November 21, 1787, Leeds, Yorkshire, England.
October 5, 1874, Marylebone, Middlesex.
Procter was educated at Harrow School, where his contemporaries included Lord Byron and Robert Peel. On leaving school, he worked in the office of Mr. Atherton, a solicitor in Calne, Wiltshire, staying there until about 1807, when he returned to London to study law. Upon his father’s death in 1816, he inherited a small property, and soon after entered became partner with a solicitor. In 1820, the partnership dissolved, and he began to write under the pseudonym of Barry Cornwall.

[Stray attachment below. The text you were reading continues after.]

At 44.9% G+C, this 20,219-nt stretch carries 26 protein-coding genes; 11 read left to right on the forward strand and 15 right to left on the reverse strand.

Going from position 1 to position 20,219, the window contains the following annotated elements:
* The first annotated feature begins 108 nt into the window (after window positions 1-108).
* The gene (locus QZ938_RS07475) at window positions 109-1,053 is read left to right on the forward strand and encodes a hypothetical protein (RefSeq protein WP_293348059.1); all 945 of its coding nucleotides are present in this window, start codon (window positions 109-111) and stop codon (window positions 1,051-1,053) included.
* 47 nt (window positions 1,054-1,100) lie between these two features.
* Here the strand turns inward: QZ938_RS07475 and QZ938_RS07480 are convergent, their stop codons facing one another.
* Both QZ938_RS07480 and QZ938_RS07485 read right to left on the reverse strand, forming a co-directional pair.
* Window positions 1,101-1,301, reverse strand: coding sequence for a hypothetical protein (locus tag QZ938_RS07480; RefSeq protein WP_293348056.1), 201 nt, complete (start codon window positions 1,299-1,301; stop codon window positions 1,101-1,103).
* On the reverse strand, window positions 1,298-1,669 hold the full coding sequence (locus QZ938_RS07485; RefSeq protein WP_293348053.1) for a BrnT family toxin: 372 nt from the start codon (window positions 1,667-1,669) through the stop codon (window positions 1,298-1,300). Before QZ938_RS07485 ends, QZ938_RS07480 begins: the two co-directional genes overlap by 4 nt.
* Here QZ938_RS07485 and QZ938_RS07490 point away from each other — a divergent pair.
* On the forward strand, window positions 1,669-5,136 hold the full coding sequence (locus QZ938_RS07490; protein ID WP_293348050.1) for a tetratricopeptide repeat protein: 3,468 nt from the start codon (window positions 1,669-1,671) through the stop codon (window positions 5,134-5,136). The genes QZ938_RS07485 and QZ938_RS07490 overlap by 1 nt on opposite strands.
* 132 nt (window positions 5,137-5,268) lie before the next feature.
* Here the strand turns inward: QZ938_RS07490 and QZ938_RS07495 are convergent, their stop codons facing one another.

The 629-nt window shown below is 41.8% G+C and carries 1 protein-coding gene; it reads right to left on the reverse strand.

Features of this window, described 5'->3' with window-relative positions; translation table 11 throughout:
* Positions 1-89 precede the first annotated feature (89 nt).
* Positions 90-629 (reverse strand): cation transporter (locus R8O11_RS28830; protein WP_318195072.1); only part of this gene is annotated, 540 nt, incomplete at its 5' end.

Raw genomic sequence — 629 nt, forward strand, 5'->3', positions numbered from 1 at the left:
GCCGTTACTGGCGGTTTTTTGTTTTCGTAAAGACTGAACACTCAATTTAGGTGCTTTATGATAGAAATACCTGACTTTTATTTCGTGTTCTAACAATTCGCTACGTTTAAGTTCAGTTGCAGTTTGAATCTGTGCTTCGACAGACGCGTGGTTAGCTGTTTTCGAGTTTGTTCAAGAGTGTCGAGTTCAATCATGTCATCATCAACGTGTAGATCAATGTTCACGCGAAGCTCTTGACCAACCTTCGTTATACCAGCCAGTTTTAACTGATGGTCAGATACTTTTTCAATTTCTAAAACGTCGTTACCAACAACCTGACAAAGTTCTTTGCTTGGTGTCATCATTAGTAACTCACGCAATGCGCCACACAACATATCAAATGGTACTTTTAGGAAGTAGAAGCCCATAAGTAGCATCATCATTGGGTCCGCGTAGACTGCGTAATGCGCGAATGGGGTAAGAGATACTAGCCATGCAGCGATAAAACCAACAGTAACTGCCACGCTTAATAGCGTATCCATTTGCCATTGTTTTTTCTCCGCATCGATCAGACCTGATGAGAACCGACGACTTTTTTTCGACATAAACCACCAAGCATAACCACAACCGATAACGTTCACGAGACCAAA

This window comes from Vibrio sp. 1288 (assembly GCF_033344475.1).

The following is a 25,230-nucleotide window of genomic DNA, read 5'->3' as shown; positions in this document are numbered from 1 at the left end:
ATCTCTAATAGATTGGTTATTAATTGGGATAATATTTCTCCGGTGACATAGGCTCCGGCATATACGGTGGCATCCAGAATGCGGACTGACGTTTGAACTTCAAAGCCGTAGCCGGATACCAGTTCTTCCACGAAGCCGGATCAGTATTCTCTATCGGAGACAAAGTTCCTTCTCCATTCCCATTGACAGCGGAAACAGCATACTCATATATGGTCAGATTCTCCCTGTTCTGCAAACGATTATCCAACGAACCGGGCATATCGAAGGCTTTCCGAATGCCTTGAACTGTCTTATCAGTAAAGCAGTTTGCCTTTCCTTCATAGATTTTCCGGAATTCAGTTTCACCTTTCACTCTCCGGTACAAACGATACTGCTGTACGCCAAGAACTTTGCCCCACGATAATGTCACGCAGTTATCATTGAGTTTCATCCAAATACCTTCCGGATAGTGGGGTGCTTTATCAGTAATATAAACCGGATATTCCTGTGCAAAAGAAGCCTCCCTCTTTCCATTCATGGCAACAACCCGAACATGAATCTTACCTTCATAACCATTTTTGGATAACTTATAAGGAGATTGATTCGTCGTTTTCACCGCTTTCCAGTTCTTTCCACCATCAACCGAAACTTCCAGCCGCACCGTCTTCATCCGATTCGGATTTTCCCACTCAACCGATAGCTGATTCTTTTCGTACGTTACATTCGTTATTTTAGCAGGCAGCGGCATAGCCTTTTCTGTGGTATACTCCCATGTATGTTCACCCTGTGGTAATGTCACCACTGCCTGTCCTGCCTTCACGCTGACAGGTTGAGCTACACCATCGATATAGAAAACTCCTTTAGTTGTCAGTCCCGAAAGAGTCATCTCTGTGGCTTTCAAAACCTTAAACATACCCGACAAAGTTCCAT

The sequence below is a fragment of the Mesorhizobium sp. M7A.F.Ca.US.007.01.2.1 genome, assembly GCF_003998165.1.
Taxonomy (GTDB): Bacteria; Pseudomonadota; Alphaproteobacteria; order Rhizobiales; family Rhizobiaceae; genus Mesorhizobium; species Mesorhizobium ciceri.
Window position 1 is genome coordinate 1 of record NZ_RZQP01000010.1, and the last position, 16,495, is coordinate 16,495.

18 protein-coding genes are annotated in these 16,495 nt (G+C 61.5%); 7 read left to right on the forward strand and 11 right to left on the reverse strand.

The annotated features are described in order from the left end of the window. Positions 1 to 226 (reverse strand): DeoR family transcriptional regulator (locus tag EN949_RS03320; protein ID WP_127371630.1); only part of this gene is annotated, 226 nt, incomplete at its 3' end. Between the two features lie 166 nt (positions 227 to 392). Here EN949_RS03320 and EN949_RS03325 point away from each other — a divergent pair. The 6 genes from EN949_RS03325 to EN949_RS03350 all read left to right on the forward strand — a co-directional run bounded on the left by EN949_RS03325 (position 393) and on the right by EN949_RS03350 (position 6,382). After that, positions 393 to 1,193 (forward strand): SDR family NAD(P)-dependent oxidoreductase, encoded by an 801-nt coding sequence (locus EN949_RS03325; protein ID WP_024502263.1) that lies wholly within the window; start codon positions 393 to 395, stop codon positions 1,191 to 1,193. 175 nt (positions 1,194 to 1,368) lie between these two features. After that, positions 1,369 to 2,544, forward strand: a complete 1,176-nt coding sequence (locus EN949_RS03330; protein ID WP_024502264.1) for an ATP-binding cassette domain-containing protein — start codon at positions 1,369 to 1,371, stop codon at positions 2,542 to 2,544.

After his marriage in 1824 to Anne Skepper, daughter of Mrs. Basil Montague, Procter returned to his profession as a conveyancer, and was called to the bar in 1831. The next year, he was appointed metropolitan commissioner of lunacy—an appointment annually renewed until his election as one of the Commissioners in Lunacy (constituted by the 1845 Lunacy Act); he resigned in 1861.
Procter wrote most of his verse between 1815, when he began to contribute to the Literary Gazette, and 1823, or at latest 1832. His works include:
Procter’s daughter Adelaide was also a poet.
Procter’s burial place